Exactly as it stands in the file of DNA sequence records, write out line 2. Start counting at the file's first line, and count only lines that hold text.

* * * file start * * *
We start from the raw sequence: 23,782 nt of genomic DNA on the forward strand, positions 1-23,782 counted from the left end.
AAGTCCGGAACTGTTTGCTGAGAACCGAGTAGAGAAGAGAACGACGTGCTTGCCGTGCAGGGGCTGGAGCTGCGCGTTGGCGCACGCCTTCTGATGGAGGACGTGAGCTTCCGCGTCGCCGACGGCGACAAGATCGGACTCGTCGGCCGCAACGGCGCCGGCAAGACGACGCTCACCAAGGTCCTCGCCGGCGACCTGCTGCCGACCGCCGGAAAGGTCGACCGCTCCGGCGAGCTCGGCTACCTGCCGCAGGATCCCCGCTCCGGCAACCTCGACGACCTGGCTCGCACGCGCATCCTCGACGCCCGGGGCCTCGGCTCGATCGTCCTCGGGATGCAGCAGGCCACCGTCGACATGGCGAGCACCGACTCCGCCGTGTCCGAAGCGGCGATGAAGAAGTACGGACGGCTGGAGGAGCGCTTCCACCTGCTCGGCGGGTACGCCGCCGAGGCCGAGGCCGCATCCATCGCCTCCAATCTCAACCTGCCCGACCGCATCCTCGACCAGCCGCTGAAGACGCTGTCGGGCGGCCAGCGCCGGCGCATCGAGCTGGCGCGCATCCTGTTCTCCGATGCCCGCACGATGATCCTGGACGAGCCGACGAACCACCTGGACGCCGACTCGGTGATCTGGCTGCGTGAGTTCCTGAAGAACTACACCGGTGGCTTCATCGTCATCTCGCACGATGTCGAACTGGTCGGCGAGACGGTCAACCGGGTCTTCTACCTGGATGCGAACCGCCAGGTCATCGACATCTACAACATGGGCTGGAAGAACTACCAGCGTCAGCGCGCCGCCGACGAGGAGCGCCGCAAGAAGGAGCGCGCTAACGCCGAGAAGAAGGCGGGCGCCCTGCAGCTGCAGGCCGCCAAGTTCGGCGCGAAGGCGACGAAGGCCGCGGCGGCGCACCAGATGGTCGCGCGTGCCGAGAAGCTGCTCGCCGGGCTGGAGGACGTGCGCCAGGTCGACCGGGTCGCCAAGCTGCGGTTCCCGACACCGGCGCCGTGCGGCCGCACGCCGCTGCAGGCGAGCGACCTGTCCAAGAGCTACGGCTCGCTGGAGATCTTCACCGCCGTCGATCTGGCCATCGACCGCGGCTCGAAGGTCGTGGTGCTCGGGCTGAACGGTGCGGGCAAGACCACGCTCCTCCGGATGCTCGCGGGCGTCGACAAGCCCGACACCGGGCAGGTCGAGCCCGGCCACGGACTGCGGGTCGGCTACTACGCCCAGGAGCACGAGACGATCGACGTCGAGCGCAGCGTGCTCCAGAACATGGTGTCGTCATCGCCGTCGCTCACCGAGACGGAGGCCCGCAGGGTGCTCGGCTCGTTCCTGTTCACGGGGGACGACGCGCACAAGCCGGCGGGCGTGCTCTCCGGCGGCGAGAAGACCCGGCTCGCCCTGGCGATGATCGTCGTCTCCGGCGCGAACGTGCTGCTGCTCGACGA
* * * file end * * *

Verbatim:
AAGTCCGGAACTGTTTGCTGAGAACCGAGTAGAGAAGAGAACGACGTGCTTGCCGTGCAGGGGCTGGAGCTGCGCGTTGGCGCACGCCTTCTGATGGAGGACGTGAGCTTCCGCGTCGCCGACGGCGACAAGATCGGACTCGTCGGCCGCAACGGCGCCGGCAAGACGACGCTCACCAAGGTCCTCGCCGGCGACCTGCTGCCGACCGCCGGAAAGGTCGACCGCTCCGGCGAGCTCGGCTACCTGCCGCAGGATCCCCGCTCCGGCAACCTCGACGACCTGGCTCGCACGCGCATCCTCGACGCCCGGGGCCTCGGCTCGATCGTCCTCGGGATGCAGCAGGCCACCGTCGACATGGCGAGCACCGACTCCGCCGTGTCCGAAGCGGCGATGAAGAAGTACGGACGGCTGGAGGAGCGCTTCCACCTGCTCGGCGGGTACGCCGCCGAGGCCGAGGCCGCATCCATCGCCTCCAATCTCAACCTGCCCGACCGCATCCTCGACCAGCCGCTGAAGACGCTGTCGGGCGGCCAGCGCCGGCGCATCGAGCTGGCGCGCATCCTGTTCTCCGATGCCCGCACGATGATCCTGGACGAGCCGACGAACCACCTGGACGCCGACTCGGTGATCTGGCTGCGTGAGTTCCTGAAGAACTACACCGGTGGCTTCATCGTCATCTCGCACGATGTCGAACTGGTCGGCGAGACGGTCAACCGGGTCTTCTACCTGGATGCGAACCGCCAGGTCATCGACATCTACAACATGGGCTGGAAGAACTACCAGCGTCAGCGCGCCGCCGACGAGGAGCGCCGCAAGAAGGAGCGCGCTAACGCCGAGAAGAAGGCGGGCGCCCTGCAGCTGCAGGCCGCCAAGTTCGGCGCGAAGGCGACGAAGGCCGCGGCGGCGCACCAGATGGTCGCGCGTGCCGAGAAGCTGCTCGCCGGGCTGGAGGACGTGCGCCAGGTCGACCGGGTCGCCAAGCTGCGGTTCCCGACACCGGCGCCGTGCGGCCGCACGCCGCTGCAGGCGAGCGACCTGTCCAAGAGCTACGGCTCGCTGGAGATCTTCACCGCCGTCGATCTGGCCATCGACCGCGGCTCGAAGGTCGTGGTGCTCGGGCTGAACGGTGCGGGCAAGACCACGCTCCTCCGGATGCTCGCGGGCGTCGACAAGCCCGACACCGGGCAGGTCGAGCCCGGCCACGGACTGCGGGTCGGCTACTACGCCCAGGAGCACGAGACGATCGACGTCGAGCGCAGCGTGCTCCAGAACATGGTGTCGTCATCGCCGTCGCTCACCGAGACGGAGGCCCGCAGGGTGCTCGGCTCGTTCCTGTTCACGGGGGACGACGCGCACAAGCCGGCGGGCGTGCTCTCCGGCGGCGAGAAGACCCGGCTCGCCCTGGCGATGATCGTCGTCTCCGGCGCGAACGTGCTGCTGCTCGACGA